including P. pulverulentus RileyOlle Pellmyr
Wing expanse 8-12 mm. The smallest of all Prodoxus species. Forewing in northern populations white with a dark patch near the outer edge in the female, diffuse to absent in male; in southern populations, males generally have a gray streak parallel with the outer edge, whereas females have extensive dark scaling over the forewing, creating a gray shade over the wing. Hindwings uniformly light to medium gray.
Mesepiola specca is similar in size, but differs in having interspersed rusty scales in both sexes, and in the female having the prominent abdominal hook.
The species occurs throughout the range of its exclusive host, Yucca whipplei (Agavaceae). Larvae feed inside the basal vegetative portion of the host fruit and occasionally also into the adjacent pedicel portion. Pupation takes place inside the gallery.
The host occurs in central-southern cismontane California, in Sierra Nevada north to Fresno Co, in northwestern Arizona (USA), and in Baja California Norte (Mexico) to the Vizcaino region (Powell and Mackie 1966). The moth is known throughout the U.S. portion of this range, except in Arizona. The transition between the light and dark forms coincides in the transverse ranges with the northern range edge of P. cinereus.
In coastal chaparral and montane dry shrubby grassland with Yucca whipplei (Agavaceae).
The light and dark forms were originally described as Prodoxus marginatus and P. pulverulentus, respectively. Davis (1967) retained this status with reservation. Powell and Mackie (1966) suggested that it represented geographically structured intraspecific variation. They proposed subspecies rank but did not formally describe them as such. Frack (1982) agreed with the judgment that the two taxa shouldbe considered one species.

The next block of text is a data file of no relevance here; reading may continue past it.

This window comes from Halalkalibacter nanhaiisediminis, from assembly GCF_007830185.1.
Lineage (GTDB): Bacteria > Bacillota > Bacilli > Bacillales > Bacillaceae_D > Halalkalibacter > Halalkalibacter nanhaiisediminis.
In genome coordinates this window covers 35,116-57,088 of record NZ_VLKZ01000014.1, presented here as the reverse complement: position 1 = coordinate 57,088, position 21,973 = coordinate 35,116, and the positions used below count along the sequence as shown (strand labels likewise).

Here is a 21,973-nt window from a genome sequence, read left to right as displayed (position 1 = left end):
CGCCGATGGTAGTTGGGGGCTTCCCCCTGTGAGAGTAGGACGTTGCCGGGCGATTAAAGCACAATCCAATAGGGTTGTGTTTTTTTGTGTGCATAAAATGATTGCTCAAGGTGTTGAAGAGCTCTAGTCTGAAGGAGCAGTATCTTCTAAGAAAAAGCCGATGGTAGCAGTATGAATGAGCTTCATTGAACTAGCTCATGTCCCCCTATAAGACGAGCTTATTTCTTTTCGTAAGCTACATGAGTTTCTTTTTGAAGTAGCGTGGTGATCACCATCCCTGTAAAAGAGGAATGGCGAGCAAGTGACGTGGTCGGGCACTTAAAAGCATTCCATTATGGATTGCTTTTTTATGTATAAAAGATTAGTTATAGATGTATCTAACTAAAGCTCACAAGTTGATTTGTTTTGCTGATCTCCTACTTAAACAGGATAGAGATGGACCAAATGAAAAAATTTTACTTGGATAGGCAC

Davis, D.R. 1967. A revision of the moths of the subfamily Prodoxinae (Lepidoptera: Incurvariidae). U.S. Nat. Hist. Mus., Bull. 255:1-170. Smiths. Contrib. Zool. 524:1-88.
Frack, D.C. 1982. A systematic study of prodoxine moths (Adelidae: Prodoxinae) and their hosts (Agavaceae), with descriptions of the subfamilies of Adelidae (s. lat.). M.S. thesis, California State Polytechnic University, Pomona, CA.
Powell, J.A. and R.A. Mackie. 1966. Biological interrelationships of moths and Yucca whipplei. Univ. Calif. Publ. Entomol. 42:1-59.
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Pellmyr, Olle. 1996. Prodoxus marginatus http://tolweb.org/Prodoxus_marginatus/12434/1996.01.01 in The Tree of Life Web Project, http://tolweb.org/. including P. pulverulentus Riley. Version 01 January 1996 (under construction).